During Flotilla, the National Capital Commission was in Charlottetown when the Floating Warren was being built, and representative from the NCC toured the Warren with Becka Viau and curator Zach Gough. This federal Crown corporation oversees the conservation of colonially claimed and unceded land, considering itself the “principal steward of nationally significant public places.” For Viau, Flotilla “mash[ed] together artist-run culture, which really pushes, and is opening up space for and holding space for the development of reconciliation” with the NCC and provincial government. Following Flotilla, a proposal has been submitted to build a temporary wharf similar to the Floating Warren, which could host a summer residency with this town is small. Viau attests that “Flotilla opened up the city’s mind in a way to understand contemporary art in a way they didn’t before.” In the heat of Canada150 at the birthplace of Confederation, Flotilla became a site of intervention and disruption which hosted key players in Canada’s nation building project. She says that at the time, “the city felt really important, politically.”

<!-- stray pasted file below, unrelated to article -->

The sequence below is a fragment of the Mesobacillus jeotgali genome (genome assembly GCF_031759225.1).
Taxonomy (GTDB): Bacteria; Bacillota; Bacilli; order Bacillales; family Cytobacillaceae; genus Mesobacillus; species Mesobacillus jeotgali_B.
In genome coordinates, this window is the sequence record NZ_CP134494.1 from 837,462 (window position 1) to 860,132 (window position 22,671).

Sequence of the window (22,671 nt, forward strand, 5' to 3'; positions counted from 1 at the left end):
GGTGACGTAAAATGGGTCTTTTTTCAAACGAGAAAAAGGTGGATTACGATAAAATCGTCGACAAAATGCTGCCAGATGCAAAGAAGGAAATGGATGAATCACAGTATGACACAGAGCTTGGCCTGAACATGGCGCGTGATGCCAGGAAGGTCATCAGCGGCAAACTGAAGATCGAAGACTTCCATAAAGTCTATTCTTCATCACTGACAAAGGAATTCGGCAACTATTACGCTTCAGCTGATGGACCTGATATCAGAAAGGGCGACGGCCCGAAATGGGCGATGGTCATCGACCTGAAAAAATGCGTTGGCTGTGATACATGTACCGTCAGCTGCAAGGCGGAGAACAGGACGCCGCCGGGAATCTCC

Flotilla aimed to provide export opportunities for Island artists and curators who have limited opportunities for exchange with broader Canadian art publics. At Flotilla, this town is small premiered the Idea Market, a curatorial project which paired visitors with local contemporary artists based on PEI, in order to facilitate exchange in engaged discourse in a friendly and accessible way. After Flotilla, curators Monica Lacey and Sandi Hartling were invited to restage the project with New Brunswick artists at Going Critical, the ArtsLinkNB forum in 2017. By applying the curatorial model to multiple artistic contexts in the Atlantic, this town expanded their reach due to the momentum of Flotilla.